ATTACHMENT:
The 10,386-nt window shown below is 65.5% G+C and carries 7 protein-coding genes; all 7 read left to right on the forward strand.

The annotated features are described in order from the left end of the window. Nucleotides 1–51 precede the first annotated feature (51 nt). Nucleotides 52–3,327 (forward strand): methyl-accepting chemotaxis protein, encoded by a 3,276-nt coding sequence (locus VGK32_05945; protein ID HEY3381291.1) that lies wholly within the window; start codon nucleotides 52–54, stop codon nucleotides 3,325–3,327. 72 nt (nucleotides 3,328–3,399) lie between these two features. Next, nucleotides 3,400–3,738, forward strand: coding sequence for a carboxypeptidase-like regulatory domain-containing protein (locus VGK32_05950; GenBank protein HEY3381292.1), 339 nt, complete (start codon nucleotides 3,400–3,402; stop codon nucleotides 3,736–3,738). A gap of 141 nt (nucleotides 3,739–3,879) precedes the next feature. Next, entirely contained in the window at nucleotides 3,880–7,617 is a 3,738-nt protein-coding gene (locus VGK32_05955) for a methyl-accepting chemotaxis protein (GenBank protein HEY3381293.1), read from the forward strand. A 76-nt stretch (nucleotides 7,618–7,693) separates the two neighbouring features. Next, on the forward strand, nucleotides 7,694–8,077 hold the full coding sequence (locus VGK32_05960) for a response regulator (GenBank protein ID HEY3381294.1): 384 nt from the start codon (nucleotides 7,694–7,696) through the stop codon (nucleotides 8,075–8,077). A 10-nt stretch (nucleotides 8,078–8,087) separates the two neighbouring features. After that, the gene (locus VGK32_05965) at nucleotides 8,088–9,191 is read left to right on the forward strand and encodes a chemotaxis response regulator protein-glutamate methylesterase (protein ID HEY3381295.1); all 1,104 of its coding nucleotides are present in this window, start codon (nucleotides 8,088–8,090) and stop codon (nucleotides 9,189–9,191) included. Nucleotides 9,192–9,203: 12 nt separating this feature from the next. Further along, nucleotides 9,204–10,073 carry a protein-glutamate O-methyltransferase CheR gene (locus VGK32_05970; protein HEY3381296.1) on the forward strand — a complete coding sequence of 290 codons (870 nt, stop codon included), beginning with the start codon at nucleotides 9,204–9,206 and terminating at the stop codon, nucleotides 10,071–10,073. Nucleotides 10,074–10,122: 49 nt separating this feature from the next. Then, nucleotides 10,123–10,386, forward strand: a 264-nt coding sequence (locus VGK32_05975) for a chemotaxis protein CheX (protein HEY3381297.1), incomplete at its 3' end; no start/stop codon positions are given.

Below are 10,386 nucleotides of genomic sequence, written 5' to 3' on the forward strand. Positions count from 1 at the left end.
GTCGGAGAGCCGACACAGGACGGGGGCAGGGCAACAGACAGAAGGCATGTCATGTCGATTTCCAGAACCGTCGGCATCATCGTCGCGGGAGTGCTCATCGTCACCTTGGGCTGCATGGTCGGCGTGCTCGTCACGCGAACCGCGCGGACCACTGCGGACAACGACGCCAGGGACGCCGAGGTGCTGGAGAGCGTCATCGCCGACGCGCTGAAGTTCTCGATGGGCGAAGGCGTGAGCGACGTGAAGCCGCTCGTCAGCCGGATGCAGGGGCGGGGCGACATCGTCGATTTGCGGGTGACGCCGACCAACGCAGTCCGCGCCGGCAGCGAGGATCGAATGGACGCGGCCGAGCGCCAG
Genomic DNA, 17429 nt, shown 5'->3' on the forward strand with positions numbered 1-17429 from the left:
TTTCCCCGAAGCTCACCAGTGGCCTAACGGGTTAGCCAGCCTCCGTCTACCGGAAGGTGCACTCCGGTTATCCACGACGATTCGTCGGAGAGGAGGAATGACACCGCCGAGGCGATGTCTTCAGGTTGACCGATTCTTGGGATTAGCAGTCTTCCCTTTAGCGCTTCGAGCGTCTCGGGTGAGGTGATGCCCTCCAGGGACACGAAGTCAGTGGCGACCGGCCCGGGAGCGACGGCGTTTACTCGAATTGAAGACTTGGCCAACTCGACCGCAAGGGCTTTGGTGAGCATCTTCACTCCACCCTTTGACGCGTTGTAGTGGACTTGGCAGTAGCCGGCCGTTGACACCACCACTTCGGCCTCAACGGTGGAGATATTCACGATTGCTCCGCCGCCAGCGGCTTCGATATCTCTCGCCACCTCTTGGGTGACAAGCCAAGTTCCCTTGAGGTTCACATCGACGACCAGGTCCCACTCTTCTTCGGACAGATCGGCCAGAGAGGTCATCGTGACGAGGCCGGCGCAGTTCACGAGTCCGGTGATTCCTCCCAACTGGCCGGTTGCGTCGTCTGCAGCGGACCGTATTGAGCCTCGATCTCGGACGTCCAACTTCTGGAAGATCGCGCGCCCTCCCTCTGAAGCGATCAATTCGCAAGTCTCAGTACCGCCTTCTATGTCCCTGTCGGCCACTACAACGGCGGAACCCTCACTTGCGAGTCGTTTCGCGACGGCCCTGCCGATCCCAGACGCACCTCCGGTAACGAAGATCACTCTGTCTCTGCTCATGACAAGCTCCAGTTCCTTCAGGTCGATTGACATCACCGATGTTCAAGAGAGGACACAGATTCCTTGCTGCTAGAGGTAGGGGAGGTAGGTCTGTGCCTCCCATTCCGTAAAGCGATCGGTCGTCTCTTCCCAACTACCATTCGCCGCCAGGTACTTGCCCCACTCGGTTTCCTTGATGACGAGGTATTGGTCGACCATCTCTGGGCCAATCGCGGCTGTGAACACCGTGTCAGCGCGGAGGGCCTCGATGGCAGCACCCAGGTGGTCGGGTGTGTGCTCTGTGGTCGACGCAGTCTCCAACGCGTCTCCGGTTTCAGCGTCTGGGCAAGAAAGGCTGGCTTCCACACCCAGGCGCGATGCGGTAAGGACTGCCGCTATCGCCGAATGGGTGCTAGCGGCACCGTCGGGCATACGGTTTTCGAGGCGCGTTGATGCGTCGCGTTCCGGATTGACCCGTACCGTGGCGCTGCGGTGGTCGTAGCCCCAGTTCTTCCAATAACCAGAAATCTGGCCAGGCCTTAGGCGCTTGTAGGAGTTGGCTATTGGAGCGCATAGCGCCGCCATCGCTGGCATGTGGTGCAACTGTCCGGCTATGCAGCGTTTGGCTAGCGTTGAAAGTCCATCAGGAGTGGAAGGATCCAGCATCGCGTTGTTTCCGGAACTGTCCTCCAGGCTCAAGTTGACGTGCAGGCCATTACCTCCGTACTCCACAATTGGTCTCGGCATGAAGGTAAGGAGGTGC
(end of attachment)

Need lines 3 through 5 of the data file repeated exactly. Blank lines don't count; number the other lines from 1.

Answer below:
Below are 10,386 nucleotides of genomic sequence, written 5' to 3' on the forward strand. Positions count from 1 at the left end.
GTCGGAGAGCCGACACAGGACGGGGGCAGGGCAACAGACAGAAGGCATGTCATGTCGATTTCCAGAACCGTCGGCATCATCGTCGCGGGAGTGCTCATCGTCACCTTGGGCTGCATGGTCGGCGTGCTCGTCACGCGAACCGCGCGGACCACTGCGGACAACGACGCCAGGGACGCCGAGGTGCTGGAGAGCGTCATCGCCGACGCGCTGAAGTTCTCGATGGGCGAAGGCGTGAGCGACGTGAAGCCGCTCGTCAGCCGGATGCAGGGGCGGGGCGACATCGTCGATTTGCGGGTGACGCCGACCAACGCAGTCCGCGCCGGCAGCGAGGATCGAATGGACGCGGCCGAGCGCCAG
Genomic DNA, 17429 nt, shown 5'->3' on the forward strand with positions numbered 1-17429 from the left: